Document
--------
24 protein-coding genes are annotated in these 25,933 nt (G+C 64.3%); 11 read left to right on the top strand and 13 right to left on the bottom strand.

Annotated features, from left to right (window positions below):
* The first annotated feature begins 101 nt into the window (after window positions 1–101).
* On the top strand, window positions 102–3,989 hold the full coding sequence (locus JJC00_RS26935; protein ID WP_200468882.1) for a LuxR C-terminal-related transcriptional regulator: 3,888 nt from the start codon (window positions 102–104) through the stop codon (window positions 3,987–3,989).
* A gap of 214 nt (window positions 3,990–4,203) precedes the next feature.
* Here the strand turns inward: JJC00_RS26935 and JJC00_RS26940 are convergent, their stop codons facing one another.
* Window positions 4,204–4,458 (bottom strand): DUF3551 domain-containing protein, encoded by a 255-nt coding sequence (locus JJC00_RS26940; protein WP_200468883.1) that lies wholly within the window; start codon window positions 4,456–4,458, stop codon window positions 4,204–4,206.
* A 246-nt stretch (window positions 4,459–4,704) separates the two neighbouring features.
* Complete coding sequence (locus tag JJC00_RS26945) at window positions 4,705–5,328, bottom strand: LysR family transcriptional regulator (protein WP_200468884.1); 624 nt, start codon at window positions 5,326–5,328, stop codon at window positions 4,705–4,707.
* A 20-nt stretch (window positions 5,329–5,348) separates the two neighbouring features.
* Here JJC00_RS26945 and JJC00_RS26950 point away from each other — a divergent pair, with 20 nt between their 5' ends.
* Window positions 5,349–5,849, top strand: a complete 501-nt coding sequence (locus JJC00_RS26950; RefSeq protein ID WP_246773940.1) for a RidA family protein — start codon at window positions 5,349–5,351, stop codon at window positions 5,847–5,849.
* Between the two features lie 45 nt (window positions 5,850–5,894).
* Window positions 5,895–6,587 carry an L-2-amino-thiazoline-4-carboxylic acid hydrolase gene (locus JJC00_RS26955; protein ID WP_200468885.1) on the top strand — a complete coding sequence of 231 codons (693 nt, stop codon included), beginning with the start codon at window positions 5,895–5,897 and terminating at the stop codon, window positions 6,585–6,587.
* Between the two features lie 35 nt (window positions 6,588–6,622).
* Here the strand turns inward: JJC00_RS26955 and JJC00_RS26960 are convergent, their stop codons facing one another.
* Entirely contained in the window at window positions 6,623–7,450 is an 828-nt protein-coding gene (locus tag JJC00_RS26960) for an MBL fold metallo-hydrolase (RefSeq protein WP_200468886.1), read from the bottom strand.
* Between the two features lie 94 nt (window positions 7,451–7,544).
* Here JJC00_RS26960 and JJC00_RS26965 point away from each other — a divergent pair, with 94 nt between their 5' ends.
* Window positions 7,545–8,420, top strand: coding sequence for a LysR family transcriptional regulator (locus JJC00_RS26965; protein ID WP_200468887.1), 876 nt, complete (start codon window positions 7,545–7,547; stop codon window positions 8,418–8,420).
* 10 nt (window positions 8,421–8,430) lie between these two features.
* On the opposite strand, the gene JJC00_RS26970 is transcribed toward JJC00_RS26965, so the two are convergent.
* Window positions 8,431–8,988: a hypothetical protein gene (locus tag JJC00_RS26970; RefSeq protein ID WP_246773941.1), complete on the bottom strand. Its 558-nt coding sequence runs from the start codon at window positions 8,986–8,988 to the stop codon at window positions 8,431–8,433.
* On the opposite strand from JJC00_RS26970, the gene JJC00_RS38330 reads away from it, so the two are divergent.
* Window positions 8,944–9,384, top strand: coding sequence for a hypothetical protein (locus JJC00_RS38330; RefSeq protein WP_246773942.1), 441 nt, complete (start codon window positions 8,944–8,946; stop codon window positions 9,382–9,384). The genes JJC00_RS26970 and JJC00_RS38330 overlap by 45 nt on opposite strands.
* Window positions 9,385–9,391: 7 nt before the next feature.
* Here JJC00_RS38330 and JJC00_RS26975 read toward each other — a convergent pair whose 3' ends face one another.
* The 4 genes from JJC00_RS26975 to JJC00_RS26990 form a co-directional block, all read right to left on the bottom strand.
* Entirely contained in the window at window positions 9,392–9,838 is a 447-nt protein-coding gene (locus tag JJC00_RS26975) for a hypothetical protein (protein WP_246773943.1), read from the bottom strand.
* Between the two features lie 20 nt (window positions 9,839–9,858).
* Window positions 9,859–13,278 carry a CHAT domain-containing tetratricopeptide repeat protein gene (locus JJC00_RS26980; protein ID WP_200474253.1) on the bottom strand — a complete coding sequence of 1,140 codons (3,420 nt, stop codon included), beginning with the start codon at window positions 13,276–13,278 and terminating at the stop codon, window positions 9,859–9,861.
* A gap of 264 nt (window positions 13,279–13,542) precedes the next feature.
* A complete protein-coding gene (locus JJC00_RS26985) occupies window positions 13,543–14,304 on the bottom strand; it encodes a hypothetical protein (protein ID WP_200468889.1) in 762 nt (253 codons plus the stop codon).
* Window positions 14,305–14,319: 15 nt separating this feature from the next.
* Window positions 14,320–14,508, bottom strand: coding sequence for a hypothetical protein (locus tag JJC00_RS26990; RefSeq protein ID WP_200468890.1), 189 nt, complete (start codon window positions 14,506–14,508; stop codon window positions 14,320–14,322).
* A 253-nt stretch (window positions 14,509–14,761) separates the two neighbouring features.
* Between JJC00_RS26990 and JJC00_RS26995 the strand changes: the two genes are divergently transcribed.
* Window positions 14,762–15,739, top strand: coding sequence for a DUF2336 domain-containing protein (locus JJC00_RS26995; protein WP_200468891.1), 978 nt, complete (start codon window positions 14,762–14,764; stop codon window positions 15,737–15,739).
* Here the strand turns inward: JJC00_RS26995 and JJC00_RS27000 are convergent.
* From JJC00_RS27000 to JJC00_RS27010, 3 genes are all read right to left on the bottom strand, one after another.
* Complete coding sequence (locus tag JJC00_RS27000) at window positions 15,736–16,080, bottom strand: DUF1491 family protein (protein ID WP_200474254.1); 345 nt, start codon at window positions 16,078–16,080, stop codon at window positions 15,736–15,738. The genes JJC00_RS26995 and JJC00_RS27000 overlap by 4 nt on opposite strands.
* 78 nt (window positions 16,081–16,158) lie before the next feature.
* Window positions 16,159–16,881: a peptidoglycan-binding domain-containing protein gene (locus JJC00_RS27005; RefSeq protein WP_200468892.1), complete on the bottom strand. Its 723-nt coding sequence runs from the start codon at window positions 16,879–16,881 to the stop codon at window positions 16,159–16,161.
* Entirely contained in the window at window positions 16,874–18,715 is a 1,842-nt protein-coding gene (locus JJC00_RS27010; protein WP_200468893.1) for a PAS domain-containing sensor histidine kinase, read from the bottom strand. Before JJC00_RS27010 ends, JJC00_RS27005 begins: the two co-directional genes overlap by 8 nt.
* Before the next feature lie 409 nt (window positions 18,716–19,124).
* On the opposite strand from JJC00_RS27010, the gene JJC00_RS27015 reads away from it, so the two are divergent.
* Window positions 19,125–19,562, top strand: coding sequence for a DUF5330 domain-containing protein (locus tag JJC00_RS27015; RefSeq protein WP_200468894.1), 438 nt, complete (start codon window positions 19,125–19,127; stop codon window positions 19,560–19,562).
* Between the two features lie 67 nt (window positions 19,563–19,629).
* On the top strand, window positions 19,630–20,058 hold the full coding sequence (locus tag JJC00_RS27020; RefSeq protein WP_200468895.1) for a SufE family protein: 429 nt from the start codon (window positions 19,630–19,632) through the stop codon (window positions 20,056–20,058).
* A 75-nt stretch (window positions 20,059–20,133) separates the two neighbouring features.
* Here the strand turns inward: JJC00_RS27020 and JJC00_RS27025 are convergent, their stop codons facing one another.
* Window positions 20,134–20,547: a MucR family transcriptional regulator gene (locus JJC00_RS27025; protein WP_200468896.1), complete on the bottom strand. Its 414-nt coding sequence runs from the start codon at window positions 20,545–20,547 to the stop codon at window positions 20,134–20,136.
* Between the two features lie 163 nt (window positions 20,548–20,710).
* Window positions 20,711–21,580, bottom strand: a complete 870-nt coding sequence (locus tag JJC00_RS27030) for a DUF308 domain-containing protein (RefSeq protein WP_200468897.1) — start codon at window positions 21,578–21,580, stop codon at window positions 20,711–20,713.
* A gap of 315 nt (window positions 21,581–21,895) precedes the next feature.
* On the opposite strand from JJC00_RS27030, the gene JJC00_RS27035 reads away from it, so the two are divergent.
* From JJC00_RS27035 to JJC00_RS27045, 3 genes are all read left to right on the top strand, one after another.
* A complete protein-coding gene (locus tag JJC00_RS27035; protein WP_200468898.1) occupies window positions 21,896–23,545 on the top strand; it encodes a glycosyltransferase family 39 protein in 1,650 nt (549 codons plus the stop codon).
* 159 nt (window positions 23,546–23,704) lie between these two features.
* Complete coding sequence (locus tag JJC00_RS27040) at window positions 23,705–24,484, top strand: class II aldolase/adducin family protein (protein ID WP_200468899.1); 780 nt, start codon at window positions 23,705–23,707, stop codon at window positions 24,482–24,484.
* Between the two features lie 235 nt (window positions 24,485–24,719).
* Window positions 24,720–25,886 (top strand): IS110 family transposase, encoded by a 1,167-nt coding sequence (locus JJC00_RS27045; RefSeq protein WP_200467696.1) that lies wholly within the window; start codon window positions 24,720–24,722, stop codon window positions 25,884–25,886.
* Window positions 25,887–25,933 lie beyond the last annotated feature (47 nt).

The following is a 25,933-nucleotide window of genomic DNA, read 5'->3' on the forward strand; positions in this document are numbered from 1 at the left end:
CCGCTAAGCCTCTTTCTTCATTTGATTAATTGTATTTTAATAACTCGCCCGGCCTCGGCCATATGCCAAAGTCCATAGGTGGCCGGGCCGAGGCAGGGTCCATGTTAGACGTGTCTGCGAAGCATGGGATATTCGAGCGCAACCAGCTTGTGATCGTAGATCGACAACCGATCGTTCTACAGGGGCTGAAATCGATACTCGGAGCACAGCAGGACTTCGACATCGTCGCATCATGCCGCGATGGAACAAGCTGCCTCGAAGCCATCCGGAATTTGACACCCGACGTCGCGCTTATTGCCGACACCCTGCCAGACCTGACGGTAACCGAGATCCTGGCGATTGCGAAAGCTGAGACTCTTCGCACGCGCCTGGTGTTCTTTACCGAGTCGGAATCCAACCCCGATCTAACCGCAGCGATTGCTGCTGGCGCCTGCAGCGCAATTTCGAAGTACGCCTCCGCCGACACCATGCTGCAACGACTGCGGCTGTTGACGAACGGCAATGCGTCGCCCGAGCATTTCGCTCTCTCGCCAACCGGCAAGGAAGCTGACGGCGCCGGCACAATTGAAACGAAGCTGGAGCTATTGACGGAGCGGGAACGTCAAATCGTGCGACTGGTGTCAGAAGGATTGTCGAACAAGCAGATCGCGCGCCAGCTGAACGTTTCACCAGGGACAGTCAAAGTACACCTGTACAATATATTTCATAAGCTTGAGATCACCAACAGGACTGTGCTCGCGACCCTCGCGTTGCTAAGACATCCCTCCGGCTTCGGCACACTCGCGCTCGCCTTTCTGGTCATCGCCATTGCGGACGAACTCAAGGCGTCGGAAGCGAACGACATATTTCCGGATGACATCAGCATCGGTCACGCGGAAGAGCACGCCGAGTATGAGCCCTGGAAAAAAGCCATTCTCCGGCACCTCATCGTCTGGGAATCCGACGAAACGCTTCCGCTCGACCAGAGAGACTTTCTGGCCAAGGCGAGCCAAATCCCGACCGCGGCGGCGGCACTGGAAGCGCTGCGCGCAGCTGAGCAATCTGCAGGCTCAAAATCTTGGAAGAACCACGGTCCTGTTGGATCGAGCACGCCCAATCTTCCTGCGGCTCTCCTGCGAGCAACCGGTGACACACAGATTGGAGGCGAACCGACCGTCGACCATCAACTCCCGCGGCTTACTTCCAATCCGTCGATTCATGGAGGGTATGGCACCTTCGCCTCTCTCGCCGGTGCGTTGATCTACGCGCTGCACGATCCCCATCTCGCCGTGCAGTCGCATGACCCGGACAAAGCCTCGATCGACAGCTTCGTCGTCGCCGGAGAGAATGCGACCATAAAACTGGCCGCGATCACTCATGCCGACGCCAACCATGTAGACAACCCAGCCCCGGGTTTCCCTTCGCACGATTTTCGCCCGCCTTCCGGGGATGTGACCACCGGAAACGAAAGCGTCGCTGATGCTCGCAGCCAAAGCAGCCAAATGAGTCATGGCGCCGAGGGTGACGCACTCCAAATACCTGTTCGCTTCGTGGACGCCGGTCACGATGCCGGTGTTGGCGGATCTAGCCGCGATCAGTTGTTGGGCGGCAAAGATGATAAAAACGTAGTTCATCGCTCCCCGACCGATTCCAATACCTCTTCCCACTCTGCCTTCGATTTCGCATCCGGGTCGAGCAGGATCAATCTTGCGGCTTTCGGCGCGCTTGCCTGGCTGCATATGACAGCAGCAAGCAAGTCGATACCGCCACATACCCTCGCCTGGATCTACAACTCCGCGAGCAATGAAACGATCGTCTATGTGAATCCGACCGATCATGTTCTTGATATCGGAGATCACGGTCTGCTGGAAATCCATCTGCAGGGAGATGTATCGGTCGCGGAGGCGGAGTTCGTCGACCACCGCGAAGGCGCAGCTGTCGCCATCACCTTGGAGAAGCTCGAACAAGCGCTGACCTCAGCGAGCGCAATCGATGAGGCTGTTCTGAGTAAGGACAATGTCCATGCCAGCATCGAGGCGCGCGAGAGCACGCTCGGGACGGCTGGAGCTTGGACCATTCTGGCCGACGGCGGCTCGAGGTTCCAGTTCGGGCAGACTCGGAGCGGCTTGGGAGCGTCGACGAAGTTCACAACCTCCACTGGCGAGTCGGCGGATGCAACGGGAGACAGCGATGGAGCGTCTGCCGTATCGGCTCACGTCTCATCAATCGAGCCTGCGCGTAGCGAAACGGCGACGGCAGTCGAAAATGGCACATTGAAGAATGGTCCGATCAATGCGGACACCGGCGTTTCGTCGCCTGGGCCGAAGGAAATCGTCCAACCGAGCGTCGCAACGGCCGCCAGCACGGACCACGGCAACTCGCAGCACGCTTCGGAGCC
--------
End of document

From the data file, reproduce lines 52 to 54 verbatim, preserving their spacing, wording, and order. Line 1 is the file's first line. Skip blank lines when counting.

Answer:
* Window positions 20,134–20,547: a MucR family transcriptional regulator gene (locus JJC00_RS27025; protein WP_200468896.1), complete on the bottom strand. Its 414-nt coding sequence runs from the start codon at window positions 20,545–20,547 to the stop codon at window positions 20,134–20,136.
* Between the two features lie 163 nt (window positions 20,548–20,710).
* Window positions 20,711–21,580, bottom strand: a complete 870-nt coding sequence (locus tag JJC00_RS27030) for a DUF308 domain-containing protein (RefSeq protein WP_200468897.1) — start codon at window positions 21,578–21,580, stop codon at window positions 20,711–20,713.